Interview with Alan Ket a raw graffiti artist, founder of Stress Mag and worldwide graffiti consultant.
FC: Where are you from Ket? Tell us about your beginnings and your discovery of graffiti.
I was born in Jackson Heights, Queens where I lived till 1978. I moved to Miami for a few years and came back to NYC (Brooklyn) in 1982. Coming back to NY was great. There was a huge change in culture because Hip Hop was not present in Florida the way it was in Brooklyn. By the time I was in 7th grade back here in NY I was a fanatic. It was things like Mr. Magic’s Rap Attack radio show, DJ Red Alert, and college radio that got me juiced up. Not to mention hanging out in the street, seeing pieces all over my neighborhood, and hanging with b-boys. This all got me open. I mean I moved back to Williamsburg, Brooklyn which was all Puerto Rican and Hasidic Jewish. So I got down with the Puerto Rocks and that was it. Next thing you know I was practicing back spins in the communtiy center around the way.
I began to paint trains when I was forced to take them to go to high school. I finally met real writers in High School that put me up on writing and how and why it was done. At that point I started motioning insides like any other toy. I rode the D, 5, 6, 2, J, and M lines so that is where I first fell in love with it. That was 1985. I really started going to lay ups to paint in 1987 when i was 16. I simply started because the stories I heard where so cool and sounded so exciting. Prowling around tunnels, stealing paint, and getting up was like being another person. I wanted that. I needed an escape from the reality of my boring and crappy life at home. Writing was the perfect escape. Trains were just a natural place to do it. I wanted to be famous like the guys I saw up going to school: NET, BONES, BET, WADE, ROACH, SEEN, ODIN, BUF, GO4, PJ, KNOW, WEB, STRES, SWING, REAS , CHINO and so many others. I wanted to see my shit when I got on the trains.
FC: What crew do you rep?
Graffiti shows that there is life in a city where people feel bold enough to express themselves in public.
FC: You painted all over the world in different cities. What 's your best graffiti memory?
The best memories are those that involve good friends and getting over. Most recently it was benching trains in Copenhagen and seeing so many bombed trains. There were hundreds of cars covered with panel pieces, throw-ups, etc. and it made me happy. The trains had another layer of importance and they looked great.
FC: You created From Here to Fame LLC, a book publishing, content development and art agency. Can you tell us more about your books?
It is basically something that started out from conversations and meetings with Zebster and Myre (Paris). Zebster was launching a book publishing company and wanted my help. His company is From Here to fame publishing and I incorporated a company in the US with the same name to have the same identify in both places. The idea is to create media that supports our culture (hip hop) and educates while building a sustainable business model. It is a work in progress.
The books that I have worked on are:
Hip Hop Files by Martha Cooper some research by me and marketed in the USA by me.
This book is a look into the photography that Martha Cooper shot in the Hip Hop and Writing world from the late 70s until 1985. This shows the time period when Hip Hop and style writing went mainstream thru films, television, exhibitions, and tours.
Sento: The Fantastic Partners written by me.
This is the biography of the infamous Bronx based artist Sento who as a train painter influenced generations of writers.
Part One: The Death Squad written by me.
This is a biography of the living legend Part One of TDS crew. The book documents the life and art of this man who has been painting for over 35 years.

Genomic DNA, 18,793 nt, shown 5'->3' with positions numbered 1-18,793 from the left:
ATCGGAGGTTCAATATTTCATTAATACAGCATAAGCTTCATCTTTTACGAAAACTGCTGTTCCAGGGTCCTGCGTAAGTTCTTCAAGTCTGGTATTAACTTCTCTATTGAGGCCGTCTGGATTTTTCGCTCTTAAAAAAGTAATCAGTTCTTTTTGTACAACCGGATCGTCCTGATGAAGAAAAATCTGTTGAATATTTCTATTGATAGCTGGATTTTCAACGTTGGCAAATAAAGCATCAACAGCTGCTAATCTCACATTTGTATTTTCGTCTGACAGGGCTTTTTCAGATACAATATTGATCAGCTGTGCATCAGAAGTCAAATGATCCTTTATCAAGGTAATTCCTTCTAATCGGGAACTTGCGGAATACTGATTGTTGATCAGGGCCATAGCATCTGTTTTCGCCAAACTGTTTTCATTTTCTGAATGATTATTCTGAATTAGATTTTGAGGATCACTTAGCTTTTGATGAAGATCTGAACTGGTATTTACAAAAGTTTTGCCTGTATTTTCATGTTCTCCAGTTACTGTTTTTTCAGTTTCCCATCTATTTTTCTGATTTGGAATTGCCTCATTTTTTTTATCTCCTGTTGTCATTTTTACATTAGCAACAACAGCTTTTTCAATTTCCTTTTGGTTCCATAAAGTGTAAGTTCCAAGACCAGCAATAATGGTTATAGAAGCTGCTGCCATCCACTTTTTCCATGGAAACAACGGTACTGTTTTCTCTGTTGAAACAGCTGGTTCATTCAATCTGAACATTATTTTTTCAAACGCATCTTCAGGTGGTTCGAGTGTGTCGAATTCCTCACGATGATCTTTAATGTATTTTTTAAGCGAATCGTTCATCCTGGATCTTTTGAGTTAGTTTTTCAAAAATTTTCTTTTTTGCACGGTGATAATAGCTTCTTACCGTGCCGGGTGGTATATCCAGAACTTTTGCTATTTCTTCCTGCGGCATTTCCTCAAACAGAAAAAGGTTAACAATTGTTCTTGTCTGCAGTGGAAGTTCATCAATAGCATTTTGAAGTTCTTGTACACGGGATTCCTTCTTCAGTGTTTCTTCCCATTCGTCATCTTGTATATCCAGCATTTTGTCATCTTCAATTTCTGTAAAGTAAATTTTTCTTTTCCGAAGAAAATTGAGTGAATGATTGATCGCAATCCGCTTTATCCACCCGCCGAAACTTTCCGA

New York City Black Book Masters compiled by me.
A look at famous writers from New York City and their drawings. It includes very rare drawings from Dondi, Noc 167, Boots 119, Victor 161, and many others.
Cubabrasil by Stone - Here I wrote the introduction.
A fantastic mural project in Cuba with artists like Stone, Neon, Cemnoz, Won, Nina, Vitche, and Os Gemeos.
FC: This structure created great documents about history of graffiti, it's important to control it and be sure that the right people get coverage. You made a tremendous job documenting the graffiti movement, but on the other side you are one of the most active graffiti and urban culture ambassador. You've worked with famous brands helping them to understand the codes of the movement. Brands who want to use street culture for their communication and sometimes don't fully get it. How do you keep the right line between both sides? It must be difficult sometimes?
Keeping the right line involves educating the brands that hire me. It is never easy and sometimes they want the easy and quick way to do things but I always stress and force them to recognize the real people behind the movement and hire those people. In addition if they are going to make something from this they need to give back. My work with the brand Ecko was like this. It started by going to the smallest details and changing the corporate website to say that he is not a writer and educating the PR people to getting them to agree to invest in sponsoring real Hip Hop events to hiring real writers when possible. Of course there was much more but this is a quick example.
FC: More than a active writer, and a gifted publisher, you are also known as an defender of prisoners rights and a fighter against police brutality. You created a program with Rickers Island Prison, you are one of the Founder of Black August... Can you explain what this is about, for those who don't know yet?
In the 90s I was fortunate to work with a group of friends at Stress magazine who were all about social justice. As a result we became involved in all types of different projects and programs that fed our spirits and gave back to our community and people. This type of love and activism was visible in the pages of our magazine and we just turned it outwards. In Riker's Island we had a friend (TRIM TNC) who was an old writing friend and who had access to make things happen. He was part of our extended Stress family and we came up with the idea of having events there to stay connected to the inmates that are part of our community and in turn figure out a way to decrease violence there. Whenever we were going to have an event (and we did many) there woukd be no violence for weeks or months leading up the the event. The concerts were supported by musicians who understand how terrible it was to lose one's freedom and they performed for free. We had Wu-Tang, DITC, Fat Joe, Big Pun, Smooth the Hustler, and many more perform. We also donated thousands of magazines to keep people informed of what was going on in the outside world.